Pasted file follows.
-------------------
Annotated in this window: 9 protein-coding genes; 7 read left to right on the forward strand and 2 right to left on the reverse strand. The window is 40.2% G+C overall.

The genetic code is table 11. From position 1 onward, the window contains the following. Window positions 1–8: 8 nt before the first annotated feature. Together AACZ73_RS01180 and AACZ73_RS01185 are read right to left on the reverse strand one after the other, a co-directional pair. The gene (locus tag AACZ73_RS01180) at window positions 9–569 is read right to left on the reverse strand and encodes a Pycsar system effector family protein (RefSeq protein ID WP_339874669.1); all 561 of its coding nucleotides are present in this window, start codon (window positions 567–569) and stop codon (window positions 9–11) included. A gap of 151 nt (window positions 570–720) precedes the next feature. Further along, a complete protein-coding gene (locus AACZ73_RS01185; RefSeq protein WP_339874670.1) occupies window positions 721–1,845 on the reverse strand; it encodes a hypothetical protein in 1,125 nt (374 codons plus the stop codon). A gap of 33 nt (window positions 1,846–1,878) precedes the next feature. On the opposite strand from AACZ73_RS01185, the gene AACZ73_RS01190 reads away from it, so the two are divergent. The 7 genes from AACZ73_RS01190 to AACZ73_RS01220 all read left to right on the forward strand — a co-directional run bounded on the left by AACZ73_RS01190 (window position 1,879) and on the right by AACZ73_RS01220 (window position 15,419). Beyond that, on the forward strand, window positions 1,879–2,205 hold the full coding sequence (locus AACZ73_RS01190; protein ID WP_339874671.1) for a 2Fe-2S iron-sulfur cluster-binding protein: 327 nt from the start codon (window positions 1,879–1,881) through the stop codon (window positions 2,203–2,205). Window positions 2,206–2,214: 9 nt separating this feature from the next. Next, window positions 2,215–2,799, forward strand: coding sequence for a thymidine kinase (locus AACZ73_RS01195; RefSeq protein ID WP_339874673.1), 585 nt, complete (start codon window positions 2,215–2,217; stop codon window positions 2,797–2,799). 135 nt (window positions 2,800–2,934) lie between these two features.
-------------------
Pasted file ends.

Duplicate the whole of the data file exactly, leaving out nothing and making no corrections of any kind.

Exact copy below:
Annotated in this window: 9 protein-coding genes; 7 read left to right on the forward strand and 2 right to left on the reverse strand. The window is 40.2% G+C overall.

The genetic code is table 11. From position 1 onward, the window contains the following. Window positions 1–8: 8 nt before the first annotated feature. Together AACZ73_RS01180 and AACZ73_RS01185 are read right to left on the reverse strand one after the other, a co-directional pair. The gene (locus tag AACZ73_RS01180) at window positions 9–569 is read right to left on the reverse strand and encodes a Pycsar system effector family protein (RefSeq protein ID WP_339874669.1); all 561 of its coding nucleotides are present in this window, start codon (window positions 567–569) and stop codon (window positions 9–11) included. A gap of 151 nt (window positions 570–720) precedes the next feature. Further along, a complete protein-coding gene (locus AACZ73_RS01185; RefSeq protein WP_339874670.1) occupies window positions 721–1,845 on the reverse strand; it encodes a hypothetical protein in 1,125 nt (374 codons plus the stop codon). A gap of 33 nt (window positions 1,846–1,878) precedes the next feature. On the opposite strand from AACZ73_RS01185, the gene AACZ73_RS01190 reads away from it, so the two are divergent. The 7 genes from AACZ73_RS01190 to AACZ73_RS01220 all read left to right on the forward strand — a co-directional run bounded on the left by AACZ73_RS01190 (window position 1,879) and on the right by AACZ73_RS01220 (window position 15,419). Beyond that, on the forward strand, window positions 1,879–2,205 hold the full coding sequence (locus AACZ73_RS01190; protein ID WP_339874671.1) for a 2Fe-2S iron-sulfur cluster-binding protein: 327 nt from the start codon (window positions 1,879–1,881) through the stop codon (window positions 2,203–2,205). Window positions 2,206–2,214: 9 nt separating this feature from the next. Next, window positions 2,215–2,799, forward strand: coding sequence for a thymidine kinase (locus AACZ73_RS01195; RefSeq protein ID WP_339874673.1), 585 nt, complete (start codon window positions 2,215–2,217; stop codon window positions 2,797–2,799). 135 nt (window positions 2,800–2,934) lie between these two features.